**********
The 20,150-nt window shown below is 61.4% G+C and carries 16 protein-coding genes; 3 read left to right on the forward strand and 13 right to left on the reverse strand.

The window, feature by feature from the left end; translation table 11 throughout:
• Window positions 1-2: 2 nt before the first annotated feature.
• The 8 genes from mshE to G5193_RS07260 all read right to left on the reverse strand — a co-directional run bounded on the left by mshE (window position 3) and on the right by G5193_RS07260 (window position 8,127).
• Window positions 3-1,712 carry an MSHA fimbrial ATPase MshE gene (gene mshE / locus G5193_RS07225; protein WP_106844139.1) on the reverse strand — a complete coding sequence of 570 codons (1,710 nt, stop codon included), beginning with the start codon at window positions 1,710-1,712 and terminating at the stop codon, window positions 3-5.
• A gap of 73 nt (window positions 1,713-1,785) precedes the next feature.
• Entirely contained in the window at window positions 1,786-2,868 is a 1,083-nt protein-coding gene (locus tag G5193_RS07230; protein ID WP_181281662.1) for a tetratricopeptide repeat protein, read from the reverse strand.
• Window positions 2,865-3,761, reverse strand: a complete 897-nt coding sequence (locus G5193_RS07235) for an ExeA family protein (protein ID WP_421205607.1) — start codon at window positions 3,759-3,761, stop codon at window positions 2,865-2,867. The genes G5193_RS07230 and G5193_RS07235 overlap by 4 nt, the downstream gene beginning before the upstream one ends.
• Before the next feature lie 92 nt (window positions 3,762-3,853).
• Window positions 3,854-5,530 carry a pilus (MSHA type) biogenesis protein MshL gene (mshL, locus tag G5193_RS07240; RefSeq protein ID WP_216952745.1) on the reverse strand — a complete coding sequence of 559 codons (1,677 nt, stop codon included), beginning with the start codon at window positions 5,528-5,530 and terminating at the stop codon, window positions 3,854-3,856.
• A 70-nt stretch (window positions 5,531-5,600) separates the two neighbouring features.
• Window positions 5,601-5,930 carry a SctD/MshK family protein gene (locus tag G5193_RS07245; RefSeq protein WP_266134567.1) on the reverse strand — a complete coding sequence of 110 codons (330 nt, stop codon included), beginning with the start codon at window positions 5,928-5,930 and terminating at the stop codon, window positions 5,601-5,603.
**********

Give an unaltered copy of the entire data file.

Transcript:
The 20,150-nt window shown below is 61.4% G+C and carries 16 protein-coding genes; 3 read left to right on the forward strand and 13 right to left on the reverse strand.

The window, feature by feature from the left end; translation table 11 throughout:
• Window positions 1-2: 2 nt before the first annotated feature.
• The 8 genes from mshE to G5193_RS07260 all read right to left on the reverse strand — a co-directional run bounded on the left by mshE (window position 3) and on the right by G5193_RS07260 (window position 8,127).
• Window positions 3-1,712 carry an MSHA fimbrial ATPase MshE gene (gene mshE / locus G5193_RS07225; protein WP_106844139.1) on the reverse strand — a complete coding sequence of 570 codons (1,710 nt, stop codon included), beginning with the start codon at window positions 1,710-1,712 and terminating at the stop codon, window positions 3-5.
• A gap of 73 nt (window positions 1,713-1,785) precedes the next feature.
• Entirely contained in the window at window positions 1,786-2,868 is a 1,083-nt protein-coding gene (locus tag G5193_RS07230; protein ID WP_181281662.1) for a tetratricopeptide repeat protein, read from the reverse strand.
• Window positions 2,865-3,761, reverse strand: a complete 897-nt coding sequence (locus G5193_RS07235) for an ExeA family protein (protein ID WP_421205607.1) — start codon at window positions 3,759-3,761, stop codon at window positions 2,865-2,867. The genes G5193_RS07230 and G5193_RS07235 overlap by 4 nt, the downstream gene beginning before the upstream one ends.
• Before the next feature lie 92 nt (window positions 3,762-3,853).
• Window positions 3,854-5,530 carry a pilus (MSHA type) biogenesis protein MshL gene (mshL, locus tag G5193_RS07240; RefSeq protein ID WP_216952745.1) on the reverse strand — a complete coding sequence of 559 codons (1,677 nt, stop codon included), beginning with the start codon at window positions 5,528-5,530 and terminating at the stop codon, window positions 3,854-3,856.
• A 70-nt stretch (window positions 5,531-5,600) separates the two neighbouring features.
• Window positions 5,601-5,930 carry a SctD/MshK family protein gene (locus tag G5193_RS07245; RefSeq protein WP_266134567.1) on the reverse strand — a complete coding sequence of 110 codons (330 nt, stop codon included), beginning with the start codon at window positions 5,928-5,930 and terminating at the stop codon, window positions 5,601-5,603.